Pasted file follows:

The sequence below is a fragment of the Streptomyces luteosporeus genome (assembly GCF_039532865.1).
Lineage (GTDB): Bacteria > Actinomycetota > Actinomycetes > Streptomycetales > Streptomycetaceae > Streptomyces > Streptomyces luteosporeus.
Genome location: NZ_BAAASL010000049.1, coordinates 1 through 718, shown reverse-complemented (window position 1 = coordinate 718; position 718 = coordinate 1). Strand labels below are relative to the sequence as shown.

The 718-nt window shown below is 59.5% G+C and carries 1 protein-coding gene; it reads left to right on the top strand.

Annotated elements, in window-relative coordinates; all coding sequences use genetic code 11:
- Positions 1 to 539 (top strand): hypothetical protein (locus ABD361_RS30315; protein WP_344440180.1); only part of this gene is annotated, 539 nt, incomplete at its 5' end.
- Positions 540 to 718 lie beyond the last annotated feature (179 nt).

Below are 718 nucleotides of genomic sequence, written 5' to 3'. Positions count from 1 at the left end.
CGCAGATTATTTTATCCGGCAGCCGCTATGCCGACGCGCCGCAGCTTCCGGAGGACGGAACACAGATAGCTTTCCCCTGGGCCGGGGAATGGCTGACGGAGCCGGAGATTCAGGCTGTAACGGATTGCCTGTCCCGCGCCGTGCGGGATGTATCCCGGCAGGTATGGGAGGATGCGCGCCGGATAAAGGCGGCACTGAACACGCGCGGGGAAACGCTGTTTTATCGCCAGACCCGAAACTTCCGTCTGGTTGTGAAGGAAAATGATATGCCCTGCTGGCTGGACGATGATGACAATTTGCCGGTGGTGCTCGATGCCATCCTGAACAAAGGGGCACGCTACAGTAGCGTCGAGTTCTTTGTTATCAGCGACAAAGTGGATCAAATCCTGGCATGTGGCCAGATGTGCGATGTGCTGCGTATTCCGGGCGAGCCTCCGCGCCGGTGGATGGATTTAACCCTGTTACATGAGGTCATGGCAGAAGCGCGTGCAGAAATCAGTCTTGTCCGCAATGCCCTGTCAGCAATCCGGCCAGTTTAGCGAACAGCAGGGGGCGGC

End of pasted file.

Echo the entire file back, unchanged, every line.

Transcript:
The sequence below is a fragment of the Streptomyces luteosporeus genome (assembly GCF_039532865.1).
Lineage (GTDB): Bacteria > Actinomycetota > Actinomycetes > Streptomycetales > Streptomycetaceae > Streptomyces > Streptomyces luteosporeus.
Genome location: NZ_BAAASL010000049.1, coordinates 1 through 718, shown reverse-complemented (window position 1 = coordinate 718; position 718 = coordinate 1). Strand labels below are relative to the sequence as shown.

The 718-nt window shown below is 59.5% G+C and carries 1 protein-coding gene; it reads left to right on the top strand.

Annotated elements, in window-relative coordinates; all coding sequences use genetic code 11:
- Positions 1 to 539 (top strand): hypothetical protein (locus ABD361_RS30315; protein WP_344440180.1); only part of this gene is annotated, 539 nt, incomplete at its 5' end.
- Positions 540 to 718 lie beyond the last annotated feature (179 nt).

Below are 718 nucleotides of genomic sequence, written 5' to 3'. Positions count from 1 at the left end.
CGCAGATTATTTTATCCGGCAGCCGCTATGCCGACGCGCCGCAGCTTCCGGAGGACGGAACACAGATAGCTTTCCCCTGGGCCGGGGAATGGCTGACGGAGCCGGAGATTCAGGCTGTAACGGATTGCCTGTCCCGCGCCGTGCGGGATGTATCCCGGCAGGTATGGGAGGATGCGCGCCGGATAAAGGCGGCACTGAACACGCGCGGGGAAACGCTGTTTTATCGCCAGACCCGAAACTTCCGTCTGGTTGTGAAGGAAAATGATATGCCCTGCTGGCTGGACGATGATGACAATTTGCCGGTGGTGCTCGATGCCATCCTGAACAAAGGGGCACGCTACAGTAGCGTCGAGTTCTTTGTTATCAGCGACAAAGTGGATCAAATCCTGGCATGTGGCCAGATGTGCGATGTGCTGCGTATTCCGGGCGAGCCTCCGCGCCGGTGGATGGATTTAACCCTGTTACATGAGGTCATGGCAGAAGCGCGTGCAGAAATCAGTCTTGTCCGCAATGCCCTGTCAGCAATCCGGCCAGTTTAGCGAACAGCAGGGGGCGGC